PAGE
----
This approach can help minimize friction in payments, enable cost-effective scheme management, and ensure efficient processing of large transaction volumes.

What’s more, to serve as the bedrock of New Zealand’s digital economy, the upgraded payment scheme must be able to support a wide range of payment functionalities, including the currently booming A2A and Request-to-Pay services, mobile wallets, and QR codes.

Moving forward, the scheme is likely to require adaptability to accommodate central bank digital currencies (CBDCs), enhanced cross-border connectivity, and other innovative solutions that are yet to be developed.

2. Advanced Security Measures for Fraud Prevention

Given the fact that fraud methods are continuously evolving, it is crucial for New Zealand’s updated payment scheme to focus on advanced risk prevention and mitigation. This involves implementing robust, machine learning-based security solutions from day one, as well as continuous improvement of the protective measures in place.

3. Connectivity Standards for Innovation

How Can Aotearoa Upgrade Its National Payments Scheme?

Ensuring standardized and simplified connectivity within Aotearoa’s renewed payment scheme is crucial for cutting down the time to market (TTM) of new solutions. API-led integrations can help achieve it by alleviating the technical complexity of compliance and allowing innovators to access and build novel services on top of the scheme’s functionality.

4. ISO 20022 for Richer Transaction Data

New Zealand’s next-generation payment scheme must adopt ISO 20022, as it brings significantly more value to the table than legacy standards do. This messaging standard enables the transmission of structured and comprehensive transaction data and promotes consistent communication between banks and cross-border systems by providing them with a common language.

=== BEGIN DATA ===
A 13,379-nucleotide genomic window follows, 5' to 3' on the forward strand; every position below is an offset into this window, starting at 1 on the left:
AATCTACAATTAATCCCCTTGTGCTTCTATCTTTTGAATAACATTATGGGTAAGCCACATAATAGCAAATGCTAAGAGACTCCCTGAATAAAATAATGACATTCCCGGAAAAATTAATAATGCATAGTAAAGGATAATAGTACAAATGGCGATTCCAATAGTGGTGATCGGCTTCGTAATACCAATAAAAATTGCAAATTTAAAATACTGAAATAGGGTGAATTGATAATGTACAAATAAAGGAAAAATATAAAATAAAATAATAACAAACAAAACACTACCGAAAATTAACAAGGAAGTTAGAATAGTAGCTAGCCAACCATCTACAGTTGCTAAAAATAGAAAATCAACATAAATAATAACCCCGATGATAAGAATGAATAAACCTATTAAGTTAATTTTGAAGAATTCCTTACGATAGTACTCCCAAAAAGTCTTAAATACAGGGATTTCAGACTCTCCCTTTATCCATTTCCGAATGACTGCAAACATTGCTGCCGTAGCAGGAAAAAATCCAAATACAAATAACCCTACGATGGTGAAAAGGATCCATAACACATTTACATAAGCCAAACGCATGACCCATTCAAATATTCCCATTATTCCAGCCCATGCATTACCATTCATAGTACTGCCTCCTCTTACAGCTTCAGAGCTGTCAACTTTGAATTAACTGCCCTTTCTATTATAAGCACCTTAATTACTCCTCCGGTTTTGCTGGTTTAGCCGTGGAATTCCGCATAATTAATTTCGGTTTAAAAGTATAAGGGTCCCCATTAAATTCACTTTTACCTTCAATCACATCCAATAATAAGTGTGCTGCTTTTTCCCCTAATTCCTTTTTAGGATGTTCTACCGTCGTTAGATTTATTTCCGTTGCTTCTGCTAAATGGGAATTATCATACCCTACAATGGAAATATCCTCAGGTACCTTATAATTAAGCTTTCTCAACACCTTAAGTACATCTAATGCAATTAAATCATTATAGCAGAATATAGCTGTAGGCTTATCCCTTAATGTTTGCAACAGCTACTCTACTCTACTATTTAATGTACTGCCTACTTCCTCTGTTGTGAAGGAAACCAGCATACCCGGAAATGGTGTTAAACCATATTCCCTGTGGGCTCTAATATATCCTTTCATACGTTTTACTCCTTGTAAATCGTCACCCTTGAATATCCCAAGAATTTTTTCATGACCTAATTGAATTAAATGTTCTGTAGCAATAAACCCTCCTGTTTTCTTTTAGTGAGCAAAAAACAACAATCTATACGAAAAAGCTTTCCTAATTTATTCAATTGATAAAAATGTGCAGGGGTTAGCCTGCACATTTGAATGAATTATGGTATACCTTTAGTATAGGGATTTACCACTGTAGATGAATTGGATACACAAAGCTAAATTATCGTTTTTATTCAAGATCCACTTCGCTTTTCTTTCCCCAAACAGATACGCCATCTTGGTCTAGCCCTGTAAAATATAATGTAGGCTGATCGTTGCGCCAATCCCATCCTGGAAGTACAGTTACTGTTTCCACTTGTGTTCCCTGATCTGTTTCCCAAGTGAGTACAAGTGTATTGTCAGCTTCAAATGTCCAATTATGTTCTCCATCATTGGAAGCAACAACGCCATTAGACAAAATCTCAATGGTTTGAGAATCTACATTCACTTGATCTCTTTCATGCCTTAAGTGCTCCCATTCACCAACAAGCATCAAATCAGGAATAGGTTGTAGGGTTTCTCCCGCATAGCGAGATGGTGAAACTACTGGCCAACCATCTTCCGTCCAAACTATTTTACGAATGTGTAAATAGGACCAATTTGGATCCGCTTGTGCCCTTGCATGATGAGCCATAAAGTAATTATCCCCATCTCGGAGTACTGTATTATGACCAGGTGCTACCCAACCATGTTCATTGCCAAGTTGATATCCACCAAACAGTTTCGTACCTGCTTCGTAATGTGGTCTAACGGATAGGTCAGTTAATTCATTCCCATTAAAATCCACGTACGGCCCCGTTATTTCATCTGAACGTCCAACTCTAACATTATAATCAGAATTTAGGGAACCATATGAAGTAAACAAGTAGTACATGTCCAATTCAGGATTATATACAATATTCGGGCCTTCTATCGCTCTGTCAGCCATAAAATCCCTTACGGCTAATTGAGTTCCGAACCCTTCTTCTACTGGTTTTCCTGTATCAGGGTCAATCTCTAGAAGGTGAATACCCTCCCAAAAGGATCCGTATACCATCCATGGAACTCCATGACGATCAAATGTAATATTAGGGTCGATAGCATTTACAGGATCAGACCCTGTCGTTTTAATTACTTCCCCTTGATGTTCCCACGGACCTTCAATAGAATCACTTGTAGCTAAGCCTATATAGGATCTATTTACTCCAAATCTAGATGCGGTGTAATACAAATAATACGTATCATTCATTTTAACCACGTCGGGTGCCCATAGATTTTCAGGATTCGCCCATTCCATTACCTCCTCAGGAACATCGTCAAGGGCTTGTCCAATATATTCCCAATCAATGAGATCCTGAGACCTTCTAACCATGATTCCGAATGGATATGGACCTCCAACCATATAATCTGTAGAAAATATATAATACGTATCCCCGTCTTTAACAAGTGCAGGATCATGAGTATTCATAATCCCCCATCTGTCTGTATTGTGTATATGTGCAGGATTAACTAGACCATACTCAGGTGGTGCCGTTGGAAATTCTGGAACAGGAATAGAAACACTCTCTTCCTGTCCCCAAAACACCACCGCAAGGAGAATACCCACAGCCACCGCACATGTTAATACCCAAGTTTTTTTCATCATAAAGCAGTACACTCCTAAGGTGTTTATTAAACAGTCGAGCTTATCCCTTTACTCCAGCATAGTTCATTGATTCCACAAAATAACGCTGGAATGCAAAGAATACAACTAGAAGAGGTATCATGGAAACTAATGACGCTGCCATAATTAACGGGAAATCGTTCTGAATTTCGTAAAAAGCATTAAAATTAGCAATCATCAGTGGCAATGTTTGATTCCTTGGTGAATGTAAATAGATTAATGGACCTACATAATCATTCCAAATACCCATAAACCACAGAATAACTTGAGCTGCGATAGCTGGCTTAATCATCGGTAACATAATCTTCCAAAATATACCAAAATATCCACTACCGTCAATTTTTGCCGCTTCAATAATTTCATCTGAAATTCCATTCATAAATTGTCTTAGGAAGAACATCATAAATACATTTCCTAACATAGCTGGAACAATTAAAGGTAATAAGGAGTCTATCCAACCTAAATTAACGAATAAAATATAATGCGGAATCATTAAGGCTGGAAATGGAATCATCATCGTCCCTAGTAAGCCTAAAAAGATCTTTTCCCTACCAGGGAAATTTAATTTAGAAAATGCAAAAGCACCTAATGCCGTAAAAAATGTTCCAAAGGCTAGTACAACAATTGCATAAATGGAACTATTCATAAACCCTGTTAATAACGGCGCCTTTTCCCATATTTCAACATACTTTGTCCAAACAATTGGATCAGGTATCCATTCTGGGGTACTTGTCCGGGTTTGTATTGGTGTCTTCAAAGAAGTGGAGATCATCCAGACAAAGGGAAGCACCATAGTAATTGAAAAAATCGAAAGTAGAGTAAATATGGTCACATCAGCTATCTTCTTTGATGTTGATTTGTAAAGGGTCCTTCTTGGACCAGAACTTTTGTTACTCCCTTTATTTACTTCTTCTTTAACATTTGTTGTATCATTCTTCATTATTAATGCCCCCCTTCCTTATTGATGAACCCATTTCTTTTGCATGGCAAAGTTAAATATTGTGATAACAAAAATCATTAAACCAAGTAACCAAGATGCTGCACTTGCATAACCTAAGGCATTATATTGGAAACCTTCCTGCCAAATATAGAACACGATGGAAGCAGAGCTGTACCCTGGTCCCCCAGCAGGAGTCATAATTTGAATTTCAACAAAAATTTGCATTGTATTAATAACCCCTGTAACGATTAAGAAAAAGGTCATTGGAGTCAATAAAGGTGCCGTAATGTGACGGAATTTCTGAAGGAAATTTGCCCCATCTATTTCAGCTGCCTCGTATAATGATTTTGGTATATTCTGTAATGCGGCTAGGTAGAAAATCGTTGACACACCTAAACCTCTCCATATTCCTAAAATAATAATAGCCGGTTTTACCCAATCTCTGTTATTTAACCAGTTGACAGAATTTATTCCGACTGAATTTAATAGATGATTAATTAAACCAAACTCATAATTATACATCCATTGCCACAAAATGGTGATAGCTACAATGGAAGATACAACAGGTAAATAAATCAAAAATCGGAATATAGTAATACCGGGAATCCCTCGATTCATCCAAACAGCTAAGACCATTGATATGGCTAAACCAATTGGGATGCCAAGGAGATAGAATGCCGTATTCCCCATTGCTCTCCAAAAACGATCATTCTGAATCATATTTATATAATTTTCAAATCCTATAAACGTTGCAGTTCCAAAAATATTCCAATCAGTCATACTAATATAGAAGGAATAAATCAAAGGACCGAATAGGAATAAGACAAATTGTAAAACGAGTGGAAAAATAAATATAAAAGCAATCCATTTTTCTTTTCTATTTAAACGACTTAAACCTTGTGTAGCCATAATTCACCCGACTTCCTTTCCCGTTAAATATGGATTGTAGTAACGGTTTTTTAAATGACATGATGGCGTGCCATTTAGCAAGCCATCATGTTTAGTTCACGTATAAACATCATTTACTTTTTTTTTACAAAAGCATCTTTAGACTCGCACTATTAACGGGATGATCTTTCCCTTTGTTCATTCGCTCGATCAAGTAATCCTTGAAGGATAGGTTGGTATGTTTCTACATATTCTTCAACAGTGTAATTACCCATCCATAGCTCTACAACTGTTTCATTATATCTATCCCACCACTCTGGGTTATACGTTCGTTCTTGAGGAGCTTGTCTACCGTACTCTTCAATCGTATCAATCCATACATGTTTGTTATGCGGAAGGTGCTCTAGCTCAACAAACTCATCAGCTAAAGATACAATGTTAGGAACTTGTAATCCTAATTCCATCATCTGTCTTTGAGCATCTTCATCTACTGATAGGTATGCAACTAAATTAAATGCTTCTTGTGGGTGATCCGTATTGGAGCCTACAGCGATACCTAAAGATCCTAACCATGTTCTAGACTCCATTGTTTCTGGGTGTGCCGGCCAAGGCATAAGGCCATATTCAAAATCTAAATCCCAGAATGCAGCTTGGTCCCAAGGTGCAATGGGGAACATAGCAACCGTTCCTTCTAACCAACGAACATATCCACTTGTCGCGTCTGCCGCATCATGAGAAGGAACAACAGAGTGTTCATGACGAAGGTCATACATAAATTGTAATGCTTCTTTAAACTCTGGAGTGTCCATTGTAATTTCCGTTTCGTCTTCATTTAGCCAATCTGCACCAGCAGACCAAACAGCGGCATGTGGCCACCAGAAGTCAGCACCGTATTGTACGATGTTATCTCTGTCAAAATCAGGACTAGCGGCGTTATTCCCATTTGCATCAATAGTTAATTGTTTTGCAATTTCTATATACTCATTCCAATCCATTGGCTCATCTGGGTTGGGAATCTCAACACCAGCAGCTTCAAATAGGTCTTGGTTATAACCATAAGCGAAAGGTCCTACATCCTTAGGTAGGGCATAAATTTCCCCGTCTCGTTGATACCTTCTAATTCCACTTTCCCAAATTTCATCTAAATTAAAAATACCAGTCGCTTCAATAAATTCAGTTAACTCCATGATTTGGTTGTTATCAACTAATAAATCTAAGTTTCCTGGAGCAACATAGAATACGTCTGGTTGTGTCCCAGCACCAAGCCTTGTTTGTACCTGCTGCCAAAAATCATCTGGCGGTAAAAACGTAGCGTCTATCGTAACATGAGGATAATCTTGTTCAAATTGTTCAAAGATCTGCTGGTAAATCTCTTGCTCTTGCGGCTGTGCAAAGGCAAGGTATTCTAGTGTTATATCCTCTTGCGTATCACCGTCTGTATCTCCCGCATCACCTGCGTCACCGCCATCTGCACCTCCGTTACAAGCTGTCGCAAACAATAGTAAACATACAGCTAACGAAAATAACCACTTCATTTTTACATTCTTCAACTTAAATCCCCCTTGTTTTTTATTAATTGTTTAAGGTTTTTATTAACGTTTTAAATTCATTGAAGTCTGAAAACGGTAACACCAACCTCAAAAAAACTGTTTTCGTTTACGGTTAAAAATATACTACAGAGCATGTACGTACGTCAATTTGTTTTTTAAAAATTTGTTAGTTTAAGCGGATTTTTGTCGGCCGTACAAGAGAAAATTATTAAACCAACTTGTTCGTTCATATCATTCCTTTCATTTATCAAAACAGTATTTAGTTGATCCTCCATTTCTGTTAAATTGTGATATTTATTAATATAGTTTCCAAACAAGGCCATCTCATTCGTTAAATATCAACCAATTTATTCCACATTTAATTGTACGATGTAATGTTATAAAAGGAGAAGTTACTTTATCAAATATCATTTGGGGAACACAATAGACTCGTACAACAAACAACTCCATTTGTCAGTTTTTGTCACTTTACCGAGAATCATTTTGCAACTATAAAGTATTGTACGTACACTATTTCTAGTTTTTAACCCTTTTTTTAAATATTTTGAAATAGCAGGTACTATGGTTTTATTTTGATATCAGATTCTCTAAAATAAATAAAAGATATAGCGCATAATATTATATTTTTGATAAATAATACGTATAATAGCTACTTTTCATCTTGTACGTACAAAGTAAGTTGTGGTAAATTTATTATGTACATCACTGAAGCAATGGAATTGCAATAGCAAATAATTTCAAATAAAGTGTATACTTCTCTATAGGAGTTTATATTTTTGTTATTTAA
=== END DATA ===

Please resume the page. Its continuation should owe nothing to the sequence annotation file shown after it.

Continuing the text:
As proven by a wide range of jurisdictions globally, the implementation of ISO 20022 supports innovation, boosts new product creation, promotes healthy competition, and leads to improved efficiency in transaction processing, which makes it a crucial element of modern national-level payment schemes.

5. Regulatory Changes for a Safer Payments Evolution

Authorities across the globe pick various approaches to payment scheme implementation - while some introduce strict timelines and penalties for non-compliance, others adopt a more gradual and collaborative approach.

Although there is no way to give an accurate prediction on which strategy would be the most beneficial for Aotearoa without having access to large amounts of data, one thing can be stated with confidence: the country will need a robust regulatory framework that is ready to evolve in step with the technological progress to support this large-scale project.

Final Thoughts: Big Changes Are On the Way for Aotearoa

How Can Aotearoa Upgrade Its National Payments Scheme?

Aotearoa’s major payment industry players, such as the Reserve Bank of New Zealand and Payments NZ, have been discussing the need for a renewed national payments scheme for several years now.

Besides, it has been noted that there is a need to shift the perspective from merely adding new payment rails to fully modernizing payments and building a digital economy that fosters innovation, accelerates the creation of new payment services, and drives their widespread adoption.

Aside from ongoing discussions, there have also been significant actions taken to advance New Zealand’s payment sector, with 365-day payment processing, introduced on May 22, 2023, being one example of a prominent step toward faster and more convenient transactions for all.

Given the continuous efforts from a wide range of stakeholders, it is safe to say that Aotearoa’s national payment scheme is about to enter a new chapter, offering a plethora of fresh opportunities to businesses, financial institutions, PSPs, and consumers.

We use cookies What does it mean?

Payneteasy uses cookies to improve its perfomance and enhance your user experience